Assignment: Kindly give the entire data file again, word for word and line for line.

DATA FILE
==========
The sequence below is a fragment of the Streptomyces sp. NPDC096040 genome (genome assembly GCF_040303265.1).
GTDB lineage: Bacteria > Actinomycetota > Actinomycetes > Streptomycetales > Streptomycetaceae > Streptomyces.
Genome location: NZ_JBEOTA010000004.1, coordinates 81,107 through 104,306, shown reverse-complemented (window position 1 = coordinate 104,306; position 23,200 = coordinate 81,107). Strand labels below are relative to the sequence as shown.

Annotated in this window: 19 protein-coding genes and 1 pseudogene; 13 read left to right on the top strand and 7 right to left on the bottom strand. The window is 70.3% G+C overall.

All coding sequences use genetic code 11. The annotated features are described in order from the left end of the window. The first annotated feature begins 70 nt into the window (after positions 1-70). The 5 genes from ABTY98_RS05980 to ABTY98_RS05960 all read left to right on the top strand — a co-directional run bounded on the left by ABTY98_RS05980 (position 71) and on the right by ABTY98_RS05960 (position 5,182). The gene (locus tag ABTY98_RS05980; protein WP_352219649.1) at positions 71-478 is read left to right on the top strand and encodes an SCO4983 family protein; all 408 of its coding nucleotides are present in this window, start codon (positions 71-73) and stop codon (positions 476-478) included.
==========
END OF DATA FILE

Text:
The sequence below is a fragment of the Streptomyces sp. NPDC096040 genome (genome assembly GCF_040303265.1).
GTDB lineage: Bacteria > Actinomycetota > Actinomycetes > Streptomycetales > Streptomycetaceae > Streptomyces.
Genome location: NZ_JBEOTA010000004.1, coordinates 81,107 through 104,306, shown reverse-complemented (window position 1 = coordinate 104,306; position 23,200 = coordinate 81,107). Strand labels below are relative to the sequence as shown.

Annotated in this window: 19 protein-coding genes and 1 pseudogene; 13 read left to right on the top strand and 7 right to left on the bottom strand. The window is 70.3% G+C overall.

All coding sequences use genetic code 11. The annotated features are described in order from the left end of the window. The first annotated feature begins 70 nt into the window (after positions 1-70). The 5 genes from ABTY98_RS05980 to ABTY98_RS05960 all read left to right on the top strand — a co-directional run bounded on the left by ABTY98_RS05980 (position 71) and on the right by ABTY98_RS05960 (position 5,182). The gene (locus tag ABTY98_RS05980; protein WP_352219649.1) at positions 71-478 is read left to right on the top strand and encodes an SCO4983 family protein; all 408 of its coding nucleotides are present in this window, start codon (positions 71-73) and stop codon (positions 476-478) included.